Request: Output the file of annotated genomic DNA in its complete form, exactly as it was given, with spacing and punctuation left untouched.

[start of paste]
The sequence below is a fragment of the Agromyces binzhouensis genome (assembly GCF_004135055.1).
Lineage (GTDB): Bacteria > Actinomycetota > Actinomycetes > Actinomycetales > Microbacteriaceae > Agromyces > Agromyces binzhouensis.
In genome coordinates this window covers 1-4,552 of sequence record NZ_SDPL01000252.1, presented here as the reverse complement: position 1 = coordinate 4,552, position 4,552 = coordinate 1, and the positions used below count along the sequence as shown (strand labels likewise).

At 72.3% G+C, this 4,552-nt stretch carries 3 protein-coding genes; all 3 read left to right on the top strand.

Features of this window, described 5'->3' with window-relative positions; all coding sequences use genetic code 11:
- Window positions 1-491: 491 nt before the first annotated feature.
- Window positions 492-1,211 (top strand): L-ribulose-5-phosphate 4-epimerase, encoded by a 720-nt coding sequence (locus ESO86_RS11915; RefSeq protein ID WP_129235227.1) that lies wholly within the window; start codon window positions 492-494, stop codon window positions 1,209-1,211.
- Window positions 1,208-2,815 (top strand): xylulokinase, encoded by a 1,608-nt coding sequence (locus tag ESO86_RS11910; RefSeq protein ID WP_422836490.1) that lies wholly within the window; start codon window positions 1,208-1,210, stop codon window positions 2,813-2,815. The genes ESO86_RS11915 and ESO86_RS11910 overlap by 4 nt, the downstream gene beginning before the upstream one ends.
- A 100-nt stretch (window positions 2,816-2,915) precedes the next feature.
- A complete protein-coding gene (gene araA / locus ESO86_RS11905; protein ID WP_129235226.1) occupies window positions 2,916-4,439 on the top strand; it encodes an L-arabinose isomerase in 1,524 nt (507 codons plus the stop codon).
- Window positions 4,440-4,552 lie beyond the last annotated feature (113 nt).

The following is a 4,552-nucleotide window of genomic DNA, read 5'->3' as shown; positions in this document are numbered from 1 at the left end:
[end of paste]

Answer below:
The sequence below is a fragment of the Agromyces binzhouensis genome (assembly GCF_004135055.1).
Lineage (GTDB): Bacteria > Actinomycetota > Actinomycetes > Actinomycetales > Microbacteriaceae > Agromyces > Agromyces binzhouensis.
In genome coordinates this window covers 1-4,552 of sequence record NZ_SDPL01000252.1, presented here as the reverse complement: position 1 = coordinate 4,552, position 4,552 = coordinate 1, and the positions used below count along the sequence as shown (strand labels likewise).

At 72.3% G+C, this 4,552-nt stretch carries 3 protein-coding genes; all 3 read left to right on the top strand.

Features of this window, described 5'->3' with window-relative positions; all coding sequences use genetic code 11:
- Window positions 1-491: 491 nt before the first annotated feature.
- Window positions 492-1,211 (top strand): L-ribulose-5-phosphate 4-epimerase, encoded by a 720-nt coding sequence (locus ESO86_RS11915; RefSeq protein ID WP_129235227.1) that lies wholly within the window; start codon window positions 492-494, stop codon window positions 1,209-1,211.
- Window positions 1,208-2,815 (top strand): xylulokinase, encoded by a 1,608-nt coding sequence (locus tag ESO86_RS11910; RefSeq protein ID WP_422836490.1) that lies wholly within the window; start codon window positions 1,208-1,210, stop codon window positions 2,813-2,815. The genes ESO86_RS11915 and ESO86_RS11910 overlap by 4 nt, the downstream gene beginning before the upstream one ends.
- A 100-nt stretch (window positions 2,816-2,915) precedes the next feature.
- A complete protein-coding gene (gene araA / locus ESO86_RS11905; protein ID WP_129235226.1) occupies window positions 2,916-4,439 on the top strand; it encodes an L-arabinose isomerase in 1,524 nt (507 codons plus the stop codon).
- Window positions 4,440-4,552 lie beyond the last annotated feature (113 nt).

The following is a 4,552-nucleotide window of genomic DNA, read 5'->3' as shown; positions in this document are numbered from 1 at the left end: